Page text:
Perhaps even more than performing in the role, Ray Winstone enjoyed the shared experience of working with Martin Scorsese in 3D. Ray Winstone says, "The joy for me during filming was actually watching Martin Scorsese work, because it was like he was falling in love with making a film again. Watching him with 3D, with something he'd never worked with before . . . it was like watching a kid with a new toy. And the feeling was palpable and eventually passed around the cast and crew."

For the key featured role of Hugo's father, Martin Scorsese needed to find an actor who could embody all of the warmth and goodness that the young boy had experienced (up to that point in his life) in just a few short scenes.

"I worked with Jude Law once before, when he played Errol Flynn in 'The Aviator.' I also saw him onstage as Hamlet, and he was really wonderful. He's so unique. He has the authority and the charm for this part, and I'd love to be able to work with him in a longer project," offers Martin Scorsese.

Jude Law professes, "I knew the book because I'd already read it to my children. So I went back and re-read it, and I talked to my children about it and asked them their impressions of the father. I got to talk to a clockmaker, and I looked at automatons, so I had a certain knowledge of how to hold things, and if they were referring to tools, I'd know what they were. But otherwise, to me, really, it was simply about creating a very warm and heartfelt chapter in Hugo's life, knowing that the majority of the story sets him in quite a cold world. I wanted to make sure that you realise he had been loved. I thought it was really important that I carry my experiences of being a father into it."

For the role of Monsieur Labisse, who runs a book shop in the train station, Martin Scorsese finally had the opportunity to work with a truly legendary performer. He states, "On this film I finally got the chance to work with Christopher Lee, who's been a favorite of mine for 50, 60 years."

The 89-year-old Christopher Lee recalls traveling in France in 1931: "I remember very well those shops, café's and restaurants. So to me, in a way, it's like stepping into my past. My character is sort of a guardian angel, and I help open the world to these children through literature."

Christopher Lee was thrilled to finally be able to cross Martin Scorsese off of his list: "Not to flatter Martin Scorsese, but I said to him, 'I have more credits probably than anyone in the industry alive today, so I'm told. But I always felt that my career would not be absolutely complete unless I did a film with you, because I've worked with John Huston, Orson Welles, Raoul Walsh, Steven Spielberg, Tim Burton, Peter Jackson and many, many, many, many others, but never with you.' Along comes this story, and obviously there is something for me. So finally!"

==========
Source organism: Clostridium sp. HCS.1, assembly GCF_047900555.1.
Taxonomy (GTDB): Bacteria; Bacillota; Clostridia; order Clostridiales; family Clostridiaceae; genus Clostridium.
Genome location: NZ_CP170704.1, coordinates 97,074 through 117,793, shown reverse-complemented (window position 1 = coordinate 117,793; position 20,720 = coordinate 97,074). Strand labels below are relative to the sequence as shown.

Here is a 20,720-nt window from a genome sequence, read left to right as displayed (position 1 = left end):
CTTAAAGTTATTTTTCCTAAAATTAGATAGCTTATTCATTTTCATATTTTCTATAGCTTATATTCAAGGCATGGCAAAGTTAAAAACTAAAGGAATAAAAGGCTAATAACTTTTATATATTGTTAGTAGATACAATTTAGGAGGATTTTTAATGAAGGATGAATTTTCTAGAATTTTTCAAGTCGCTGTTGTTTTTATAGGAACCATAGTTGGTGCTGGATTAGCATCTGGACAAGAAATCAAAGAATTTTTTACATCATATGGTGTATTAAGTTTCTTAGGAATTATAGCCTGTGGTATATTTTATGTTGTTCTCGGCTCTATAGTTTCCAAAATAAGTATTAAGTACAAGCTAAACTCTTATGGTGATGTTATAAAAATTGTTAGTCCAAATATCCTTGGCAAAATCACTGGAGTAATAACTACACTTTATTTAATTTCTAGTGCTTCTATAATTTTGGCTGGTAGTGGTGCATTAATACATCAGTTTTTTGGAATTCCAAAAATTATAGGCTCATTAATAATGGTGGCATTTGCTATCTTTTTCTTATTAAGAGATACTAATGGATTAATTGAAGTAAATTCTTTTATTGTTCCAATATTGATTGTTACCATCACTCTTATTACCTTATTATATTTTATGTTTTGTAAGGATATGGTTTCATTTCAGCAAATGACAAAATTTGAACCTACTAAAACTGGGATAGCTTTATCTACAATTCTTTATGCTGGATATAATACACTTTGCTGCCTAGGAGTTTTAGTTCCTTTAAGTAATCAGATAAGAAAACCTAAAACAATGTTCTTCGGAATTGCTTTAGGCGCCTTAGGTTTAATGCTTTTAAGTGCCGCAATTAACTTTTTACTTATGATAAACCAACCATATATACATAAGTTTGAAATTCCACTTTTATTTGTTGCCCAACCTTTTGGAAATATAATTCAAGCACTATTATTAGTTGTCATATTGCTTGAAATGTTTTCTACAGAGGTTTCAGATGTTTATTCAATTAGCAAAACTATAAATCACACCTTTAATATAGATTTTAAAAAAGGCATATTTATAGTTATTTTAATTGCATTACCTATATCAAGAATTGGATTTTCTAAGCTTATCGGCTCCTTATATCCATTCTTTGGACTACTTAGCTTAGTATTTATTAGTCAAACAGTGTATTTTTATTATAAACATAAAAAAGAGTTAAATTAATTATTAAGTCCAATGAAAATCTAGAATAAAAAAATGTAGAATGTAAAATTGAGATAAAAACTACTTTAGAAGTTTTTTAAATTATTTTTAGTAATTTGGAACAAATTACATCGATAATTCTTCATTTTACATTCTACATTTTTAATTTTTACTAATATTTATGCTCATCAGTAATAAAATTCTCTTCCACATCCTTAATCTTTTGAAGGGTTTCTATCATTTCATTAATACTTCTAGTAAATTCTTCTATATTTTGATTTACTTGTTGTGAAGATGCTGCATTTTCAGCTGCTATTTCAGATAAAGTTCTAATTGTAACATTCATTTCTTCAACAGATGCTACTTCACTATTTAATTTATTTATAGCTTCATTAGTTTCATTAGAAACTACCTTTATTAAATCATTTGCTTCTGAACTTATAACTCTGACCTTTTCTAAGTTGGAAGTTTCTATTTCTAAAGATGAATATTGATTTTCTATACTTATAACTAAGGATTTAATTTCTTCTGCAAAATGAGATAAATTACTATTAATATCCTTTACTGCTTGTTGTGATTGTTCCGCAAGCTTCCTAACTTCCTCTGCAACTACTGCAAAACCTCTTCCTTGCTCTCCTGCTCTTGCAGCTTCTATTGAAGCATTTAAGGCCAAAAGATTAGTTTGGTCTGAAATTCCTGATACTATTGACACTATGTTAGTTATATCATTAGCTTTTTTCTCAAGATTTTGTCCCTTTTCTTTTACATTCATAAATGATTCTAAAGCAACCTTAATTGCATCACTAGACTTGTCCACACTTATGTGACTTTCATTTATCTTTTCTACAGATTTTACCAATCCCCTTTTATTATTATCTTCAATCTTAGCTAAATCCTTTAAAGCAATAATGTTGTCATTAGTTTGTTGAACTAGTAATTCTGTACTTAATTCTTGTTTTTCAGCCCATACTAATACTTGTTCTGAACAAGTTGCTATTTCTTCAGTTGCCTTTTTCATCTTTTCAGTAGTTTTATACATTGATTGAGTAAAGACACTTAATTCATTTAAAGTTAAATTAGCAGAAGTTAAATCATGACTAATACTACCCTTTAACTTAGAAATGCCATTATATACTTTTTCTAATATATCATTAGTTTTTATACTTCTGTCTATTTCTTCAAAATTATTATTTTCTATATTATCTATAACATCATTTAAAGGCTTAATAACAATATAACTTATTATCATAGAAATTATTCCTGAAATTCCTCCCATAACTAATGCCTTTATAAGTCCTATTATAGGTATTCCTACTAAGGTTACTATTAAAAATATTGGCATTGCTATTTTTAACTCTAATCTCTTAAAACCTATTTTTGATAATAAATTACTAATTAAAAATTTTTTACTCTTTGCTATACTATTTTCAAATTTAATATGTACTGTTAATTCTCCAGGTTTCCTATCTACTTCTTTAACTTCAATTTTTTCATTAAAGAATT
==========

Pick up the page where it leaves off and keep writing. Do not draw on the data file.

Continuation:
Martin Scorsese cast Helen McCrory in the pivotal role of Madame Jeanne, the support and protector of the aging Méliès, who at one time was his muse. Martin Scorsese explains, "I had seen Helen McCrory in 'The Queen' as Mrs. Blair, and in a British television series of 'Anna Karenina,' and she was excellent. We got to meet, talked, and I thought she would be perfect for the role. It's a complex situation: Madame Jeanne, who supports her husband, has worked with him for years and wants him to get past the bitterness of his great disappointment in life. She was wonderful, working in different layers, shades and colors into her performance."

The crucial role of Rene Tabard, the film scholar who, thanks to Hugo and Isabelle, rediscovers Méliès and arranges the gala in his honor at the French Film Academy, went to the versatile screen and stage actor Michael Stuhlbarg. Martin Scorsese was delighted at being reunited with him. "This is the third time Michael Stuhlbarg and I have worked together. He appeared in the commercial for Freixenet champagne I shot that was an homage to Alfred Hitchcock, and he also played a leading role in 'Boardwalk Empire.' Michael Stuhlbarg's range as an actor is astonishing. He can switch effortlessly from drama to comedy, from a contemporary film to a period piece. He's equally brilliant as a vicious, hardened crime boss in 'Boardwalk' or, in 'Hugo,' as a gentle, self-effacing film historian who idolises George Méliès and is in awe of his movies. It was a great pleasure working with Michael Stuhlbarg again."

A great deal of the 'local color' of the train station is provided by people who depend upon the traffic in the station's main hall for their livelihood, which include the flower seller, Lisette (Mortimer); the book seller, Labisse (Lee); a gentleman who runs the newsstand, Monsieur Frick; and his neighbor, who runs the café, Madame Emilie. For the role of the slightly eccentric (potential) couple, Martin Scorsese slotted two of Great Britain's finest character actors, Richard Griffiths ("one of the greatest actors working today," states Scorsese ) and Frances de la Tour ("I've always been a great admirer of hers," he adds).

The director elaborates, "The characters that John Logan placed in this little world of the station, in our impression of Paris at that time, I call them the 'vignettes;' they inhabit this world. They work there everyday. All these characters were meant to weave in and out of the picture, with everybody trying to connect with each other, the way Hugo is trying to connect with his past."

Martin Scorsese approached the vignettes with a light touch, and shot them almost like a silent film. The characters quietly, almost wordlessly, move in and out of frame as they relate to each other. Just watching them, scenarios arise, which add to the atmosphere and the feel of the train station.